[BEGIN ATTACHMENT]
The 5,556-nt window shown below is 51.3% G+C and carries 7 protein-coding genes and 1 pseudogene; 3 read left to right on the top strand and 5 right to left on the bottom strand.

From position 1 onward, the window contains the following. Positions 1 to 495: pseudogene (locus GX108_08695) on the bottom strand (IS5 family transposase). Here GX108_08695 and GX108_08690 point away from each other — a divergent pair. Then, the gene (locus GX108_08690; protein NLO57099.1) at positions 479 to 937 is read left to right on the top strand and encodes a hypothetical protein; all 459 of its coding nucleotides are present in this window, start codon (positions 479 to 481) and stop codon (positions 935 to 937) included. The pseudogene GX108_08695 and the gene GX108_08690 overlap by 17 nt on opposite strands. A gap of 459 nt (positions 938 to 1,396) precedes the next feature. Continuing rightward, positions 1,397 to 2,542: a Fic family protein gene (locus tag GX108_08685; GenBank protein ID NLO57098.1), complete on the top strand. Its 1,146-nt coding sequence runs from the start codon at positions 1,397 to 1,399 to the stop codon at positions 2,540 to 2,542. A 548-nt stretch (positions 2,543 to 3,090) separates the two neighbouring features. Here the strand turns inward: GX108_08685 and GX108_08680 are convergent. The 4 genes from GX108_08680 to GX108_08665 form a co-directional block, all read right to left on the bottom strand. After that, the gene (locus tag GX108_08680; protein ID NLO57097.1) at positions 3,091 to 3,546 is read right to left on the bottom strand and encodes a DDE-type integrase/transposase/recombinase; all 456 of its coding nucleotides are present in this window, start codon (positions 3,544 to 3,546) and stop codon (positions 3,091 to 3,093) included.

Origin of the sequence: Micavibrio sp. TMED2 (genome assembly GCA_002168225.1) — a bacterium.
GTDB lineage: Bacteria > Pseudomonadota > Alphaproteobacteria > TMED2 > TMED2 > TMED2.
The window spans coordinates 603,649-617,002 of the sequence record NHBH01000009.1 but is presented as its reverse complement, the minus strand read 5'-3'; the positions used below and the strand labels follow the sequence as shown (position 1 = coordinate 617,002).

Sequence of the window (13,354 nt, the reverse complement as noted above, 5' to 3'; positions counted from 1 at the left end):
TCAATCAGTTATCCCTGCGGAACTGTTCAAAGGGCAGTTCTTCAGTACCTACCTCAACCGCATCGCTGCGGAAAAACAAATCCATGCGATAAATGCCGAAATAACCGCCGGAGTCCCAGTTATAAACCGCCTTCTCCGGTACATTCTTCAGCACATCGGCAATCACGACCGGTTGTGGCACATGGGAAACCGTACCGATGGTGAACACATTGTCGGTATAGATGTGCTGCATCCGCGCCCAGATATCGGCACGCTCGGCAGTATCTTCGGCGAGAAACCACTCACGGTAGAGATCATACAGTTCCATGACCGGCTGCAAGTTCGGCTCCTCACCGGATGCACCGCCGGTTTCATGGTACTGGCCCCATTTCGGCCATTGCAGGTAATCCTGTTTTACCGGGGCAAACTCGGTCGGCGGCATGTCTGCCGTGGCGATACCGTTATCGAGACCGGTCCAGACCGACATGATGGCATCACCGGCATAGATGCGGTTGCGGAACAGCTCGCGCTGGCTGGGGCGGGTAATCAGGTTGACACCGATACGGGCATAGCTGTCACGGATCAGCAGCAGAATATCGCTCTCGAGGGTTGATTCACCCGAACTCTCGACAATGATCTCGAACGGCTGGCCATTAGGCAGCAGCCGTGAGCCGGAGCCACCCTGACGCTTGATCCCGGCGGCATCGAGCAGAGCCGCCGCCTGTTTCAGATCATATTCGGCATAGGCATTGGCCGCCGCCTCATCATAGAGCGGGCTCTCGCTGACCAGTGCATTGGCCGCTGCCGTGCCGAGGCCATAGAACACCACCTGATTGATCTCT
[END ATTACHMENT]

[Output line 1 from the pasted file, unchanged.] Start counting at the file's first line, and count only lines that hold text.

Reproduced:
The 5,556-nt window shown below is 51.3% G+C and carries 7 protein-coding genes and 1 pseudogene; 3 read left to right on the top strand and 5 right to left on the bottom strand.